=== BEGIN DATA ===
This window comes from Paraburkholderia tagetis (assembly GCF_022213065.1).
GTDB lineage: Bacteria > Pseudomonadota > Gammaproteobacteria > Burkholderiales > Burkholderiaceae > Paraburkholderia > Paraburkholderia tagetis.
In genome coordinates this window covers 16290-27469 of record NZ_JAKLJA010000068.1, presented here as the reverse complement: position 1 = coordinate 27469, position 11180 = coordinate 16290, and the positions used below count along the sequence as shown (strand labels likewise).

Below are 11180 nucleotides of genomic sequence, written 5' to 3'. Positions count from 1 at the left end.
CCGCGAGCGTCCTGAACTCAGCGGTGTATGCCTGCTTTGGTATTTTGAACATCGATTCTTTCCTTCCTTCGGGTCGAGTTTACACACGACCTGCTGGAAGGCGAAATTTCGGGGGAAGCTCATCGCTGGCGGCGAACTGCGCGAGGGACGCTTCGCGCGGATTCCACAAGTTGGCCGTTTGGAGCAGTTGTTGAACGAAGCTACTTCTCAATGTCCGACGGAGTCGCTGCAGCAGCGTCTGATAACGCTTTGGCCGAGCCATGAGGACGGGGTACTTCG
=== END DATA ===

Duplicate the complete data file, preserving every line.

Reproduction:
This window comes from Paraburkholderia tagetis (assembly GCF_022213065.1).
GTDB lineage: Bacteria > Pseudomonadota > Gammaproteobacteria > Burkholderiales > Burkholderiaceae > Paraburkholderia > Paraburkholderia tagetis.
In genome coordinates this window covers 16290-27469 of record NZ_JAKLJA010000068.1, presented here as the reverse complement: position 1 = coordinate 27469, position 11180 = coordinate 16290, and the positions used below count along the sequence as shown (strand labels likewise).

Below are 11180 nucleotides of genomic sequence, written 5' to 3'. Positions count from 1 at the left end.
CCGCGAGCGTCCTGAACTCAGCGGTGTATGCCTGCTTTGGTATTTTGAACATCGATTCTTTCCTTCCTTCGGGTCGAGTTTACACACGACCTGCTGGAAGGCGAAATTTCGGGGGAAGCTCATCGCTGGCGGCGAACTGCGCGAGGGACGCTTCGCGCGGATTCCACAAGTTGGCCGTTTGGAGCAGTTGTTGAACGAAGCTACTTCTCAATGTCCGACGGAGTCGCTGCAGCAGCGTCTGATAACGCTTTGGCCGAGCCATGAGGACGGGGTACTTCG